School Board loses decades of experience

Published 10:23 pm Tuesday, November 20, 2018

With four of its members retiring, the Suffolk School Board will lose almost 55 years of collective experience in January.

Enoch Copeland, Linda Bouchard, Dr. Michael Debranski and Lorraine Skeeter chose not to run for re-election during the Nov. 6 midterm elections.

The four are ready for the next adventures in their lives, but they will miss the opportunity to spend time with the School Board and working to better Suffolk’s public schools.


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“It’s been an enjoyable time. I thoroughly enjoyed it,” said Copeland. “I ran to try and make a difference in the education system in Suffolk and I think we have accomplished that.”

Copeland is the current chairman of the Suffolk School Board, and he has spent 12 and a half years on the board.

During his time on the board, he believes the School Board accomplished plenty of things to celebrate.

“The most rewarding thing was making sure that we retained an elementary school in the Holland community,” Copeland said. “It was the right thing to do, and I’m glad we achieved that objective.”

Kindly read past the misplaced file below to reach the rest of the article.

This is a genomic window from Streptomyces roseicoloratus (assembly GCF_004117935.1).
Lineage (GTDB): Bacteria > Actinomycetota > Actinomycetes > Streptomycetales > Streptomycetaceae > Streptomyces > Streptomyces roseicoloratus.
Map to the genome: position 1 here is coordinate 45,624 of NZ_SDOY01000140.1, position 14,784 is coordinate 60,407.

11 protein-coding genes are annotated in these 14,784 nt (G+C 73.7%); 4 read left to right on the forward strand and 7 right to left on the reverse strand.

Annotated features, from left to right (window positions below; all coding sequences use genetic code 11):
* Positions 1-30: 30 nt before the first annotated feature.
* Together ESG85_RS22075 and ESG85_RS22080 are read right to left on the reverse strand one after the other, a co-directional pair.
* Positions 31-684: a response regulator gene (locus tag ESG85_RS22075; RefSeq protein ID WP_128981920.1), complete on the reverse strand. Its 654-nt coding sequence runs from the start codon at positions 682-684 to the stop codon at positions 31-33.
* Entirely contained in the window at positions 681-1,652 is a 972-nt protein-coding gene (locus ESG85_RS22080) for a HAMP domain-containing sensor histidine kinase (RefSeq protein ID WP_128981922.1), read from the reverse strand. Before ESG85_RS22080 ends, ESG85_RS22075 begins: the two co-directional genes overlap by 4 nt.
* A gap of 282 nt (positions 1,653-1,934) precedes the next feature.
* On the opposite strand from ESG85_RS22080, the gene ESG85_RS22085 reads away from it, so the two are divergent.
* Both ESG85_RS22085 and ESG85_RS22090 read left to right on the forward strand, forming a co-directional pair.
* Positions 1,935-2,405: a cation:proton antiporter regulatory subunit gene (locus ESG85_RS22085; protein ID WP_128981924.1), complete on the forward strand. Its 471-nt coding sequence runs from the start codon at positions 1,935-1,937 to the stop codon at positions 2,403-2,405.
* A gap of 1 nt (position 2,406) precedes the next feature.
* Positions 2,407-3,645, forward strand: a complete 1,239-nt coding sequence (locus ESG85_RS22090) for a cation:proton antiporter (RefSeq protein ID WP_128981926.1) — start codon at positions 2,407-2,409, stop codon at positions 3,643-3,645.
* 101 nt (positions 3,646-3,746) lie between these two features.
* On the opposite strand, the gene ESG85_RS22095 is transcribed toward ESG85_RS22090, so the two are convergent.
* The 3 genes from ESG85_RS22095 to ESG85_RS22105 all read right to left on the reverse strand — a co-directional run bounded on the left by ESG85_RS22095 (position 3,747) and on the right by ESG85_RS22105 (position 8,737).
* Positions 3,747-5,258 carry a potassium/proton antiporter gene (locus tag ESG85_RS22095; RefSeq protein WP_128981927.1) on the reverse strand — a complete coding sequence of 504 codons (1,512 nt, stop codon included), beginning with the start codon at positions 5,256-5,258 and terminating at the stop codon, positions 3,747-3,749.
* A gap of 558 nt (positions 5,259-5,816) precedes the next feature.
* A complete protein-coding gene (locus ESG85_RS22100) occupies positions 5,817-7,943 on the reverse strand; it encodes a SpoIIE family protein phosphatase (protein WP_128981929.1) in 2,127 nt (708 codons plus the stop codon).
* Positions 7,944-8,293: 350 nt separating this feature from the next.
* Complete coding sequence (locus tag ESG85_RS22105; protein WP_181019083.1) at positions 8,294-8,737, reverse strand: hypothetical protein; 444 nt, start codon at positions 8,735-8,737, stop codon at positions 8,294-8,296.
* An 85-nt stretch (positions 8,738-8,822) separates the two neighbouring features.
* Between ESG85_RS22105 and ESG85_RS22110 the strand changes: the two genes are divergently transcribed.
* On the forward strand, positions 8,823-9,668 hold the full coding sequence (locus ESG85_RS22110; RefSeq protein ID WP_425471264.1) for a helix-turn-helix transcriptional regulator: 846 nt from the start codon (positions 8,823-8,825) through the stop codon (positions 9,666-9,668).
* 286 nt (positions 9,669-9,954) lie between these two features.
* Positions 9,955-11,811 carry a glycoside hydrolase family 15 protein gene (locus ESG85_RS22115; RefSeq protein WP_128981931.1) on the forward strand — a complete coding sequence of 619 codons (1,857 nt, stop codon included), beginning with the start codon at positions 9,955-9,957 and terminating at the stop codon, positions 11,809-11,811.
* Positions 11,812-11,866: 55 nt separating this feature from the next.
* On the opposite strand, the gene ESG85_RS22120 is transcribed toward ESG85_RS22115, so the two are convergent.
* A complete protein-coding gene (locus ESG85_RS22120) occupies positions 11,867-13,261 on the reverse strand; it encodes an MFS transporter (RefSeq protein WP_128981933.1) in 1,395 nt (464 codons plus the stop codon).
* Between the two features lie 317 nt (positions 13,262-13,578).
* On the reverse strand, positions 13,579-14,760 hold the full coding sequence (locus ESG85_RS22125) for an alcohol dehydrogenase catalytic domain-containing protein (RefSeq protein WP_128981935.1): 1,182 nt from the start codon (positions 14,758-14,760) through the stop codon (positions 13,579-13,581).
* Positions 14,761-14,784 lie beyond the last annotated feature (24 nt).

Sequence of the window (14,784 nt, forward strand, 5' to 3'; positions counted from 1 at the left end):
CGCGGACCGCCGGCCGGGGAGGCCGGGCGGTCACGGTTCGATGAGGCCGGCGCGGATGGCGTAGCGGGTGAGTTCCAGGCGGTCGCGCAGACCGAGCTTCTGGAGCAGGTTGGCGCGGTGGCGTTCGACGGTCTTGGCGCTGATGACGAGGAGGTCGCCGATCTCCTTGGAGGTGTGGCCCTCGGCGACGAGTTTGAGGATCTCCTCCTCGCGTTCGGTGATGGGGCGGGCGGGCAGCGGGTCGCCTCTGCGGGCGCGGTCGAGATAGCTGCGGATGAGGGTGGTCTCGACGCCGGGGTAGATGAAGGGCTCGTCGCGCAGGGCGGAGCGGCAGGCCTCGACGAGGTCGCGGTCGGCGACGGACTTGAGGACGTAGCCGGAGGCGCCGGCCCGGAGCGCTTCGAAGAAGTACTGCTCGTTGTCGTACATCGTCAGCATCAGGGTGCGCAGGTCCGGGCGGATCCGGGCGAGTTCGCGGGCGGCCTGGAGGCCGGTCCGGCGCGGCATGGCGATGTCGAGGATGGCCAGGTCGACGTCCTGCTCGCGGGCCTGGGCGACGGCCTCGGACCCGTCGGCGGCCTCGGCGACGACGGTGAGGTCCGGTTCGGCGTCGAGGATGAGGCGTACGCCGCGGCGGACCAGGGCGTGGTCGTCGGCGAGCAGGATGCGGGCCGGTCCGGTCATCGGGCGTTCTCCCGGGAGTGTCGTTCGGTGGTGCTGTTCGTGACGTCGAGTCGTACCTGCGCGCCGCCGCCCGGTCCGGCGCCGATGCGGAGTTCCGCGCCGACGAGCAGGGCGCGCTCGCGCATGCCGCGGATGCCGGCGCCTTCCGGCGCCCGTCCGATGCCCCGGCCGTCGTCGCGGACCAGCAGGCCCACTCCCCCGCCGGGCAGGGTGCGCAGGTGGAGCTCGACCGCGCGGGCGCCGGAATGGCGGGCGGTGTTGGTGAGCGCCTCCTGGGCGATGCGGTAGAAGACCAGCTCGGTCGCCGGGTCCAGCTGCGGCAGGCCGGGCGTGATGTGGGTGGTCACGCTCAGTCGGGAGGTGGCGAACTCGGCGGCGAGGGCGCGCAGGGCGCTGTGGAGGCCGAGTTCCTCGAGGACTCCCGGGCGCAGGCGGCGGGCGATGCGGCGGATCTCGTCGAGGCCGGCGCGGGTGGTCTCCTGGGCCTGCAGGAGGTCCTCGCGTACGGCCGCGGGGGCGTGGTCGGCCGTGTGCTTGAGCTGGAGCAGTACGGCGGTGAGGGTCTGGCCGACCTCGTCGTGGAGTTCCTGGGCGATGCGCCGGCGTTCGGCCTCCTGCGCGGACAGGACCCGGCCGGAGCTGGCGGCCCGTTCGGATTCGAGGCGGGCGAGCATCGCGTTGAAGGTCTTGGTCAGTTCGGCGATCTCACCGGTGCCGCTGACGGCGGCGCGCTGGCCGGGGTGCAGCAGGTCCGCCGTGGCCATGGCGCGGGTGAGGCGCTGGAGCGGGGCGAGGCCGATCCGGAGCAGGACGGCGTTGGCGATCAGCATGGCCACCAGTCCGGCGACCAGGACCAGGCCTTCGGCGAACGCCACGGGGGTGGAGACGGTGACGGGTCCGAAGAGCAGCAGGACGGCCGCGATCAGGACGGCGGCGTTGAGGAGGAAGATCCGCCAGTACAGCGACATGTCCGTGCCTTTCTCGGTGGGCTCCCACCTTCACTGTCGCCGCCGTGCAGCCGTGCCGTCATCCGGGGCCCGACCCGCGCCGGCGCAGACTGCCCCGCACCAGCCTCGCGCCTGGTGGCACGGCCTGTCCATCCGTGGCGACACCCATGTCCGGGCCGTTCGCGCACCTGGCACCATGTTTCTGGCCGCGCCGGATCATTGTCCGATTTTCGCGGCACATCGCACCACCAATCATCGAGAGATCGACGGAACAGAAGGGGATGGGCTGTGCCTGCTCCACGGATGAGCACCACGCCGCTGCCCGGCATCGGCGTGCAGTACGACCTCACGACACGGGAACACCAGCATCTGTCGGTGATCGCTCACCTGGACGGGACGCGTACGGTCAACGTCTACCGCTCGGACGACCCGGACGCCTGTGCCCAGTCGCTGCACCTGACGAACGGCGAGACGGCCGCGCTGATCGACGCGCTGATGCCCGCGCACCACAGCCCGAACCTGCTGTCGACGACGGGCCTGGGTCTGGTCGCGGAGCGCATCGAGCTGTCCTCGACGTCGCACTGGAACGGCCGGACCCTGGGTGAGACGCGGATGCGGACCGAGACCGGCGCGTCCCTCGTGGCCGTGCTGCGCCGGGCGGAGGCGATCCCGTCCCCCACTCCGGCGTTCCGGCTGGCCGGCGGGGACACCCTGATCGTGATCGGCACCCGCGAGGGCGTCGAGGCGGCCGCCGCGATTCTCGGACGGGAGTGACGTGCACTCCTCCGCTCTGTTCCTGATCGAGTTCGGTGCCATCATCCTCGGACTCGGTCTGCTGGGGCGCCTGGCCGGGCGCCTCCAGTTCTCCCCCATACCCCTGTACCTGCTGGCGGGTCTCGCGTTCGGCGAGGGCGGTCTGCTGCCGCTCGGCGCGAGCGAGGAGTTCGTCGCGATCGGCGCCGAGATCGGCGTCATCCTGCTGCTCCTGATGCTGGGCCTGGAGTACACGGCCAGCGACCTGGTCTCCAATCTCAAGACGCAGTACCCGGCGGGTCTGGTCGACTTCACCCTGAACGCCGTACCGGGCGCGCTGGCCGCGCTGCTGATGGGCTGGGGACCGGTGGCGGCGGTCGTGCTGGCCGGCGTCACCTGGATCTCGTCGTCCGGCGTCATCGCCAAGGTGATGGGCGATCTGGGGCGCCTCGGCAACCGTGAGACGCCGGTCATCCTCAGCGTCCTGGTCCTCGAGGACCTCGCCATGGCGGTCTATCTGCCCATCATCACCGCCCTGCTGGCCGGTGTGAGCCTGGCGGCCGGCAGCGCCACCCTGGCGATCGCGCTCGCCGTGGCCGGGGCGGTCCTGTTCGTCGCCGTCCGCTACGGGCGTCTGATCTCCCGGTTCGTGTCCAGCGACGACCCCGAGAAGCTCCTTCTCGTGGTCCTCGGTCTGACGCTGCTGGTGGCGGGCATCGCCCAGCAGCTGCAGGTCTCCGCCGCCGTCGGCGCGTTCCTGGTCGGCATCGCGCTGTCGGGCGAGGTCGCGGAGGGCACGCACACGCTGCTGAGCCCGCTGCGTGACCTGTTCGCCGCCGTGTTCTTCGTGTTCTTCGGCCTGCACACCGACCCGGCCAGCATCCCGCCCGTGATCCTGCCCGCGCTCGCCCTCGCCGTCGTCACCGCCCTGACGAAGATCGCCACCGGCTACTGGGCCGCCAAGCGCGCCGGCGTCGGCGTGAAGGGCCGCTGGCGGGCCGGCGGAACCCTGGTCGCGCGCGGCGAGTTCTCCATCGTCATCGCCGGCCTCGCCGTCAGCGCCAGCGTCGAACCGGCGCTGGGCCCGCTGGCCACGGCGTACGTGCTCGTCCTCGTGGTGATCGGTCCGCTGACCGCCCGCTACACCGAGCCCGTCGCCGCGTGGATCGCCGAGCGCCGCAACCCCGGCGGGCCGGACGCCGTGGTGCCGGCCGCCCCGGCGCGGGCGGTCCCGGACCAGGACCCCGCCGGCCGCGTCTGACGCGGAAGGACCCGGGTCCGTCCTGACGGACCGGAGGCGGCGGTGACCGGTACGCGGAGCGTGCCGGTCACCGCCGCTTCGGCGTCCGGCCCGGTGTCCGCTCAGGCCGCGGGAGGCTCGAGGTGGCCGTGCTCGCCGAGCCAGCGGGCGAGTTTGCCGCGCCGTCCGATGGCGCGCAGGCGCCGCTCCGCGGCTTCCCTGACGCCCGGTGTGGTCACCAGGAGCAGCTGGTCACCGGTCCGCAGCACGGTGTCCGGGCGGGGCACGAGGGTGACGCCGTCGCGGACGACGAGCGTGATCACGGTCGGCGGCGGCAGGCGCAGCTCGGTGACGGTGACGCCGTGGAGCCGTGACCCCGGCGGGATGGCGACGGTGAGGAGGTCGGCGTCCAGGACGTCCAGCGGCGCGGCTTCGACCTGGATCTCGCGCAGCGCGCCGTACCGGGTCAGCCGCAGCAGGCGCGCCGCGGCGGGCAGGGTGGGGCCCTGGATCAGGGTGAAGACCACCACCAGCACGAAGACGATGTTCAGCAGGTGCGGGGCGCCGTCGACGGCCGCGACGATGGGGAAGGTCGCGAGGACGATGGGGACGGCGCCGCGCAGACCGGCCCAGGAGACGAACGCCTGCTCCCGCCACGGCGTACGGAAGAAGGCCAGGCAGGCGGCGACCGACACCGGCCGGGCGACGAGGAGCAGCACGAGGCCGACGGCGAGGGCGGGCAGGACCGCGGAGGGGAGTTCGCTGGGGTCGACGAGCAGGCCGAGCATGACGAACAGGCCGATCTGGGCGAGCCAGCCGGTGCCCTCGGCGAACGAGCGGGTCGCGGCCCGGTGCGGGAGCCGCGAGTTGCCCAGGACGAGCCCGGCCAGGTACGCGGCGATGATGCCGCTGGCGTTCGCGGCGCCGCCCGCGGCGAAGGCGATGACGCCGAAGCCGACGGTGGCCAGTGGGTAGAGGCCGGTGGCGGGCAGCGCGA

Serving the city of Suffolk and its children is something in which Copeland takes great pride, and he had the opportunity to do that directly with the Pupil Personnel Committee. He spent most of his Thursdays with board members Linda Bouchard and Phyllis Byrum, and they worked to help improve the lives of students having problems in school.

“I’ll miss getting up on Thursday mornings and meeting parents whose children have met undesirable circumstances,” Copeland said. “We were having to work with the parents and make sure the students could stay in school or a program, because we didn’t want to put them out on the street.”

Those Thursday mornings gave Copeland, Bouchard and Byrum the chance to learn how to work well as a group to find solutions to sometimes difficult problems.

“We learned the ins and outs of working together as a team with the ultimate goal of the education of the children,” Byrum said. “I hate to see them go, but I understand that it’s time for some new ones to come and help us.”

Being a part of the committee was just as important to Bouchard, who is stepping away after her second term on the School. Board.